Wee Lee, 29 years old, works as a marketing executive, and has been in a relationship with his current boyfriend for many years. When he was younger, he was in a 4-year relationship with another guy who inflicted emotional, psychological and physical abuse on him. This included making belittling comments, preventing him from seeing his friends, slapping him in public, pushing him down an escalator, hitting him with bamboo poles and stabbing him with a knife. You can read Wee Lee’s story here.

I survived HIV.

Lester is 21 years old, and a student at a local university. He lives in an HDB flat with his parents and sister. As a teenager, he was constantly harassed by an older male sexual partner, and the police had to be involved. When he was 18, he became infected with HIV. He has now completed his university studies and working in his first full-time job. You can read Lester’s story here.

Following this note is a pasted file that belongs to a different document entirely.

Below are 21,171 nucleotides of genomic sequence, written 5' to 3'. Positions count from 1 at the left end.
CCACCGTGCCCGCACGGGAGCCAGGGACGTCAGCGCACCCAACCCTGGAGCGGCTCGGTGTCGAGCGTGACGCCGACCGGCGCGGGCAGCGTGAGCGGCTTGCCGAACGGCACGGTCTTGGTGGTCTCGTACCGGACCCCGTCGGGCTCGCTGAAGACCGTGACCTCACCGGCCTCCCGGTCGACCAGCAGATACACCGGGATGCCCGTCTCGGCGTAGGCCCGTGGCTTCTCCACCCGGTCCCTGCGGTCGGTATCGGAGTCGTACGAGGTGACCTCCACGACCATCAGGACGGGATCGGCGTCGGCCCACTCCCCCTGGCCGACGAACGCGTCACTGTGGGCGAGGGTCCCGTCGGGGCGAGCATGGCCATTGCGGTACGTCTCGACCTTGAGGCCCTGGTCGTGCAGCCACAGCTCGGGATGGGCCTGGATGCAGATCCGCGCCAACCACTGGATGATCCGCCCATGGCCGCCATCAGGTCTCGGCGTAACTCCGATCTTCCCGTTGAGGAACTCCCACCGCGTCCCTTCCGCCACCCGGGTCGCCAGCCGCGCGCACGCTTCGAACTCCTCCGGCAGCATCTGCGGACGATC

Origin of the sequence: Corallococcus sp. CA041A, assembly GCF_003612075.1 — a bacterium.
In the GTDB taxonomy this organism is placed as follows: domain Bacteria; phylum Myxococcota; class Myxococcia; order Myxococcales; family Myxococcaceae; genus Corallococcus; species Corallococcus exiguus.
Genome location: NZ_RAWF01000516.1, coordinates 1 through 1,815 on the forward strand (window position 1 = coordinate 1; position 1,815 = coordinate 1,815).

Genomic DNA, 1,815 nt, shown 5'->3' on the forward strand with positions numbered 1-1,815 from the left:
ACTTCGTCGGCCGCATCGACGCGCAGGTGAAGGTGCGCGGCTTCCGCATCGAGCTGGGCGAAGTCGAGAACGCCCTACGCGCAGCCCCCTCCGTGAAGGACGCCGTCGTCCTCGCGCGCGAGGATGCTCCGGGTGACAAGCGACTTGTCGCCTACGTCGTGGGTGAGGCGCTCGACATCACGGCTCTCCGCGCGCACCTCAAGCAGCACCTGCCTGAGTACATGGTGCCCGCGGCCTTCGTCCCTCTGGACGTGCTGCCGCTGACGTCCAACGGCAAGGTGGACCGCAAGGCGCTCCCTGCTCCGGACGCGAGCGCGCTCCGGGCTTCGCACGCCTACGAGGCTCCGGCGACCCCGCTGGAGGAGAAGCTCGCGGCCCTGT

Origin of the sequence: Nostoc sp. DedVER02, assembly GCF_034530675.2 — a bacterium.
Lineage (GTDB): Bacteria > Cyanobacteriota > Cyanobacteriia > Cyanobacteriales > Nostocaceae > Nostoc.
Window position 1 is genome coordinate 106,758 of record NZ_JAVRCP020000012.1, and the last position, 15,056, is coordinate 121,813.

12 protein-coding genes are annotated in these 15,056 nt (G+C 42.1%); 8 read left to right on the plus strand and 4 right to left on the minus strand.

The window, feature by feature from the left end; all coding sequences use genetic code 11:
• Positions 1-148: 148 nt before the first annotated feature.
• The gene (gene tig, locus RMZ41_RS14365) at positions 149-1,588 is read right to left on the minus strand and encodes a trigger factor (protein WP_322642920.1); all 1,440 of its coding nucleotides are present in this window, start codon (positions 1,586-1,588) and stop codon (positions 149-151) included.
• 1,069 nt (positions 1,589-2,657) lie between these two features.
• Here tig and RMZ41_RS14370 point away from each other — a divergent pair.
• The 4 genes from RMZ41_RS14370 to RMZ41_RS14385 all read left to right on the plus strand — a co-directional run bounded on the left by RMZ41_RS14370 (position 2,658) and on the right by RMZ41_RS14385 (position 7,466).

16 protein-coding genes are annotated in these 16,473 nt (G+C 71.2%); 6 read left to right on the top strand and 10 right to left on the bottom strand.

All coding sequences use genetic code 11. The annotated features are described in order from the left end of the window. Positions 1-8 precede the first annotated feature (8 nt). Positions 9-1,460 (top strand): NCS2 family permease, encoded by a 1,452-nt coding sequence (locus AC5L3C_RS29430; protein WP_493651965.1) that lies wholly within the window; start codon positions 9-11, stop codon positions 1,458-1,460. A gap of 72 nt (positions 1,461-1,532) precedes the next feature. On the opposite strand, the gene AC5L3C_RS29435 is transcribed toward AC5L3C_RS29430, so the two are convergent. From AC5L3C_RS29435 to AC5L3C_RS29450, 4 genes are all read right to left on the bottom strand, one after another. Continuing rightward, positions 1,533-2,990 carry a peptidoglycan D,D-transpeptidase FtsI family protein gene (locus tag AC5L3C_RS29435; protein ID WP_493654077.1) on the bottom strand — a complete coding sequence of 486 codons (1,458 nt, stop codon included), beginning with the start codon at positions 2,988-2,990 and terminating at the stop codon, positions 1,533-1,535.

I survived suicide.

Tarry, in his mid-thirties, works in the IT industry. He likes to keep up-to-date with his electronic gadgets. Ten years ago, he received news that his then-boyfriend had jumped out of his flat and killed himself just before his birthday, without any explanation. Tarry is now working overseas and has a new partner, and regularly returns to see his family and friends in Singapore. You can read Tarry’s story here.

We have survived all this.

We will survive 377A.

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If you’re still unclear about what is 377A, read this article on SgWiki for a start, as well as others by Yawning Bread and Fridae.

What will you be doing on World AIDS Day?

World AIDS Day is observed on 1 December every year. It is a day for raising awareness of AIDS, which is the result of HIV infection. To mark World AIDS Day this year, here is a list of things you can do in Singapore, especially since it falls on a Saturday.